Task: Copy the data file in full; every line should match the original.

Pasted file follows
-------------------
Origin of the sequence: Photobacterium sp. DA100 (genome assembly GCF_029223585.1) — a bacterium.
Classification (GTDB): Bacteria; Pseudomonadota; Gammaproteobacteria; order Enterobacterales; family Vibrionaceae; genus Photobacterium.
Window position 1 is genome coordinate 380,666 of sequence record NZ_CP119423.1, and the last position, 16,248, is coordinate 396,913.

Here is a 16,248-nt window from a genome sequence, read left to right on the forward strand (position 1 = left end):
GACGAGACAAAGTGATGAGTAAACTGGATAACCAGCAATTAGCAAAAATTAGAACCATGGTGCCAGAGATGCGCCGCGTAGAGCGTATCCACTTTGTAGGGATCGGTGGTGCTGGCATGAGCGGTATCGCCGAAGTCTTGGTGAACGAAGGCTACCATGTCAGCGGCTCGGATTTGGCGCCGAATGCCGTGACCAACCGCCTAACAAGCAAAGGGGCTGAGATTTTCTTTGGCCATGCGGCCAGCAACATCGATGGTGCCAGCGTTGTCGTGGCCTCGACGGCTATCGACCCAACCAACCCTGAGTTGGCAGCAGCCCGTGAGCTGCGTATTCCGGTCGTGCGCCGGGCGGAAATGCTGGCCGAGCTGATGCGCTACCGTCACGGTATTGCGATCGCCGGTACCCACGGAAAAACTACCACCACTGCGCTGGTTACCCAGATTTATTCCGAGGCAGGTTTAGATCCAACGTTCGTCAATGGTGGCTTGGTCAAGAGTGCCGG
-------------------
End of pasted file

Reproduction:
Origin of the sequence: Photobacterium sp. DA100 (genome assembly GCF_029223585.1) — a bacterium.
Classification (GTDB): Bacteria; Pseudomonadota; Gammaproteobacteria; order Enterobacterales; family Vibrionaceae; genus Photobacterium.
Window position 1 is genome coordinate 380,666 of sequence record NZ_CP119423.1, and the last position, 16,248, is coordinate 396,913.

Here is a 16,248-nt window from a genome sequence, read left to right on the forward strand (position 1 = left end):
GACGAGACAAAGTGATGAGTAAACTGGATAACCAGCAATTAGCAAAAATTAGAACCATGGTGCCAGAGATGCGCCGCGTAGAGCGTATCCACTTTGTAGGGATCGGTGGTGCTGGCATGAGCGGTATCGCCGAAGTCTTGGTGAACGAAGGCTACCATGTCAGCGGCTCGGATTTGGCGCCGAATGCCGTGACCAACCGCCTAACAAGCAAAGGGGCTGAGATTTTCTTTGGCCATGCGGCCAGCAACATCGATGGTGCCAGCGTTGTCGTGGCCTCGACGGCTATCGACCCAACCAACCCTGAGTTGGCAGCAGCCCGTGAGCTGCGTATTCCGGTCGTGCGCCGGGCGGAAATGCTGGCCGAGCTGATGCGCTACCGTCACGGTATTGCGATCGCCGGTACCCACGGAAAAACTACCACCACTGCGCTGGTTACCCAGATTTATTCCGAGGCAGGTTTAGATCCAACGTTCGTCAATGGTGGCTTGGTCAAGAGTGCCGG